Here is a video so you can see it done - I do show a few other things also:

My bad patch which has the barest minimum of batting (which makes it hard to quilt), I did not originally stitch-baste my edges (which also makes it harder), and also I could not find my gloves or slider, so I had to hold the edges of my sandwich firmly and lightly float my quilt block while I quilted.

Easy, Peaceful Feeling - Watery Meander

I like this variation very much because it is not as commonly used. It is also more linear and gives a more peaceful vibe. You may think it is somewhat easier to accomplish also because there are fewer switches in direction. I think it covers more space in less time.

With this elongated design, it is definitely better to start on one end and finish on the other end.

This variation is similar to the free-motion straight lines pattern except your lines change course whenever you want. You can also go up and down at intervals, make little blips in the lines, and basically just fill in the space with long-ish smooth lines. To make it less dense just add more space between the lines/ make larger curves when you turn.

Mod Squad - Geometric Meander

In this final option you can work your way across your block/border with geometric shapes. I use squares and rectangles mostly but you could use other shapes as well.

Similar to the watery meander in that you are making longer lines in a sideways direction. This time when you want to change direction you make a boxy shape. You can turn corners, change directions, or just fill up space with a shape but end up going the same direction. It can be pretty fun (or make you dizzy)! You may want to practice on paper first.

**TIP - To make sharp corners vs. rounded corners, stop and take a few stitches before you change directions.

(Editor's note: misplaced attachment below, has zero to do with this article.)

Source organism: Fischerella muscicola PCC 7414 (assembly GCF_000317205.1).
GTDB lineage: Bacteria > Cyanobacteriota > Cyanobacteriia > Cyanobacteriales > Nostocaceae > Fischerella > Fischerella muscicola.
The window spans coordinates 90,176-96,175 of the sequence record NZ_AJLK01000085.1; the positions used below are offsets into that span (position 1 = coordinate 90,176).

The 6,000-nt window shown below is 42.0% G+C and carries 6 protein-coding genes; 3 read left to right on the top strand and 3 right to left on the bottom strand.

I am not overly concerned with this or even super straight lines and shapes, but if you want a very clean design, just go slowly and make larger shapes.

Here is another quick little video, so you can watch the geometric meander process:

Important Note: Do NOT trim your quilted borders until you have joined your quilt rows together (next week). Quilting changes the dimensions slightly so we may need a little extra border.

I'd love to see your quilty eye candy!

No judgement or criticism here - only applause! I'd love to see your work whether it is on this quilt or you're using this design on another project! You can share photos here in the comments or on Facebook or Instagram @polkadotpeepquiltsetc or #quiltingmeanders or #nothingbutloveQAL or email me at and I will share it with your permission.

If you do have additional questions, issues, or comments regarding quilting or making meanders please ask in the comments.

In case you are just finding these quilting lessons, here are all the details for you to learn them all anytime:

January 24 – Affection/GRIDS Quilting Motif 1 - Grids (

February 7 – Refuge/OUTLINING Quilting Motif 2 - Outlines (

February 21 – Joyful/SQUIGGLES Quilting Motif 3 - Squiggles (

March 21 – Devotion/PUMPKIN SEEDS Quilting Motif 5 - Pumpkin Seeds (

April 4 – Inspiration/WAVY LINES Quilting Motif #6 - Wavy Lines (

May 2 – Admiration/FRACTURED SPIRAL Quilting Motif 8 - Fractured Spiral (

May 16 – Infatuation/SCALLOPS Quilting Motif 9 - Scallops (

July 11 – Patience/PEARLS ON A STRING Quilting Motif 13 - Pearls on a String (

August 8 – Grateful/ASTERISK (INTERSECTING LINES) Quilting Motif 15 - Asterisk (

August 22 – Hopeful/ STRAIGHT LINES Quilting Motif 16 - Straight Lines (

Have a great week, stitching your meandering paths!

Be blessed my friends,